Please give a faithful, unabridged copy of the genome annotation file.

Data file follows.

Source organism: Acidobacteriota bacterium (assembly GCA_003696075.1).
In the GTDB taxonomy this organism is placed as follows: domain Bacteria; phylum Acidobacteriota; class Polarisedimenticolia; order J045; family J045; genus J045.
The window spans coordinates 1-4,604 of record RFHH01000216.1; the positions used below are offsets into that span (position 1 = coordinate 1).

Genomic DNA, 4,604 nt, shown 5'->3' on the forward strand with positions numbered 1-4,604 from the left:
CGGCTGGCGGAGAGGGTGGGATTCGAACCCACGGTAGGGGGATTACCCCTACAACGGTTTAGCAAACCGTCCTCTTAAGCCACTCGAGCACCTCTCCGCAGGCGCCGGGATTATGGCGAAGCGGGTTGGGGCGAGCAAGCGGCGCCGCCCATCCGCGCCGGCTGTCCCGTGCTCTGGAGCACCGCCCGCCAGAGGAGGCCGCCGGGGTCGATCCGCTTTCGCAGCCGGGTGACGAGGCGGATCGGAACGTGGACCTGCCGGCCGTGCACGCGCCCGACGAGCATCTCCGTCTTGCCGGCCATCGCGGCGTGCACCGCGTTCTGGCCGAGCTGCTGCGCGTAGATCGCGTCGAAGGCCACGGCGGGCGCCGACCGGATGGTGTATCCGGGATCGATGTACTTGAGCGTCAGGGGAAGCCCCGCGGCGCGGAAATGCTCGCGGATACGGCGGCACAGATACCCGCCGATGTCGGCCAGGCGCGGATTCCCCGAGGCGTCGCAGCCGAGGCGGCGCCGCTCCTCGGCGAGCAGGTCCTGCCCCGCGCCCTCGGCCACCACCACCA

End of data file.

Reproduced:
Source organism: Acidobacteriota bacterium (assembly GCA_003696075.1).
In the GTDB taxonomy this organism is placed as follows: domain Bacteria; phylum Acidobacteriota; class Polarisedimenticolia; order J045; family J045; genus J045.
The window spans coordinates 1-4,604 of record RFHH01000216.1; the positions used below are offsets into that span (position 1 = coordinate 1).

Genomic DNA, 4,604 nt, shown 5'->3' on the forward strand with positions numbered 1-4,604 from the left:
CGGCTGGCGGAGAGGGTGGGATTCGAACCCACGGTAGGGGGATTACCCCTACAACGGTTTAGCAAACCGTCCTCTTAAGCCACTCGAGCACCTCTCCGCAGGCGCCGGGATTATGGCGAAGCGGGTTGGGGCGAGCAAGCGGCGCCGCCCATCCGCGCCGGCTGTCCCGTGCTCTGGAGCACCGCCCGCCAGAGGAGGCCGCCGGGGTCGATCCGCTTTCGCAGCCGGGTGACGAGGCGGATCGGAACGTGGACCTGCCGGCCGTGCACGCGCCCGACGAGCATCTCCGTCTTGCCGGCCATCGCGGCGTGCACCGCGTTCTGGCCGAGCTGCTGCGCGTAGATCGCGTCGAAGGCCACGGCGGGCGCCGACCGGATGGTGTATCCGGGATCGATGTACTTGAGCGTCAGGGGAAGCCCCGCGGCGCGGAAATGCTCGCGGATACGGCGGCACAGATACCCGCCGATGTCGGCCAGGCGCGGATTCCCCGAGGCGTCGCAGCCGAGGCGGCGCCGCTCCTCGGCGAGCAGGTCCTGCCCCGCGCCCTCGGCCACCACCACCA